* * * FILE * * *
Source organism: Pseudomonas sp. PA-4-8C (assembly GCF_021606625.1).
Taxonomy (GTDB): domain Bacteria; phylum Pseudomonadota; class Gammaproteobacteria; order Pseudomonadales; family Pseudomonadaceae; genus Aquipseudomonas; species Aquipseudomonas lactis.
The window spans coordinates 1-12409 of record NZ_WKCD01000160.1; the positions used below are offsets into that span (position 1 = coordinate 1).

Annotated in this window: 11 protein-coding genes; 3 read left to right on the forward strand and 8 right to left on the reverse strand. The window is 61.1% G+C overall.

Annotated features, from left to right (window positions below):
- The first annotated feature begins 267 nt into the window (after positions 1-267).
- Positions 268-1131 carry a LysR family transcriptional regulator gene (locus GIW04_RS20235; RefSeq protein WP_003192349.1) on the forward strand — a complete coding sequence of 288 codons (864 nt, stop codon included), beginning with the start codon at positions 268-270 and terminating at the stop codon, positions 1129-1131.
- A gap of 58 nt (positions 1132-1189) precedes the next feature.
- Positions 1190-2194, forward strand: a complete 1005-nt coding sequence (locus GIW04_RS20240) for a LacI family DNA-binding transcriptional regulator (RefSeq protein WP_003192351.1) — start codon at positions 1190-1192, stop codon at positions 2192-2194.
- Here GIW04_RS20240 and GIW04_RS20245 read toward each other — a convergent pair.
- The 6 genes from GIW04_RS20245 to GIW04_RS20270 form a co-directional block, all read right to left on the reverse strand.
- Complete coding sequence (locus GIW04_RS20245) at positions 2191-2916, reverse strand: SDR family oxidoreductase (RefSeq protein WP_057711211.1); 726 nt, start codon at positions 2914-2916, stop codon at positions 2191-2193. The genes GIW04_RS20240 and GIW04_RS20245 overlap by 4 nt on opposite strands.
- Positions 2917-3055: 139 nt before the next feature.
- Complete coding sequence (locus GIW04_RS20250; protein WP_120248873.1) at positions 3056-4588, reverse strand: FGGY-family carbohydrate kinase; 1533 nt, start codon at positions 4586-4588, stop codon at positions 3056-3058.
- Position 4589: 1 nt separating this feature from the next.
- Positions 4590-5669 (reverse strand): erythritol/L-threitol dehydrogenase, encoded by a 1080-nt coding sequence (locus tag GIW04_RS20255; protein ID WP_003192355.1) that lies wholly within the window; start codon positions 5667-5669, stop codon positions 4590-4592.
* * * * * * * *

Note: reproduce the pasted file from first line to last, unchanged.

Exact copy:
Source organism: Pseudomonas sp. PA-4-8C (assembly GCF_021606625.1).
Taxonomy (GTDB): domain Bacteria; phylum Pseudomonadota; class Gammaproteobacteria; order Pseudomonadales; family Pseudomonadaceae; genus Aquipseudomonas; species Aquipseudomonas lactis.
The window spans coordinates 1-12409 of record NZ_WKCD01000160.1; the positions used below are offsets into that span (position 1 = coordinate 1).

Annotated in this window: 11 protein-coding genes; 3 read left to right on the forward strand and 8 right to left on the reverse strand. The window is 61.1% G+C overall.

Annotated features, from left to right (window positions below):
- The first annotated feature begins 267 nt into the window (after positions 1-267).
- Positions 268-1131 carry a LysR family transcriptional regulator gene (locus GIW04_RS20235; RefSeq protein WP_003192349.1) on the forward strand — a complete coding sequence of 288 codons (864 nt, stop codon included), beginning with the start codon at positions 268-270 and terminating at the stop codon, positions 1129-1131.
- A gap of 58 nt (positions 1132-1189) precedes the next feature.
- Positions 1190-2194, forward strand: a complete 1005-nt coding sequence (locus GIW04_RS20240) for a LacI family DNA-binding transcriptional regulator (RefSeq protein WP_003192351.1) — start codon at positions 1190-1192, stop codon at positions 2192-2194.
- Here GIW04_RS20240 and GIW04_RS20245 read toward each other — a convergent pair.
- The 6 genes from GIW04_RS20245 to GIW04_RS20270 form a co-directional block, all read right to left on the reverse strand.
- Complete coding sequence (locus GIW04_RS20245) at positions 2191-2916, reverse strand: SDR family oxidoreductase (RefSeq protein WP_057711211.1); 726 nt, start codon at positions 2914-2916, stop codon at positions 2191-2193. The genes GIW04_RS20240 and GIW04_RS20245 overlap by 4 nt on opposite strands.
- Positions 2917-3055: 139 nt before the next feature.
- Complete coding sequence (locus GIW04_RS20250; protein WP_120248873.1) at positions 3056-4588, reverse strand: FGGY-family carbohydrate kinase; 1533 nt, start codon at positions 4586-4588, stop codon at positions 3056-3058.
- Position 4589: 1 nt separating this feature from the next.
- Positions 4590-5669 (reverse strand): erythritol/L-threitol dehydrogenase, encoded by a 1080-nt coding sequence (locus tag GIW04_RS20255; protein ID WP_003192355.1) that lies wholly within the window; start codon positions 5667-5669, stop codon positions 4590-4592.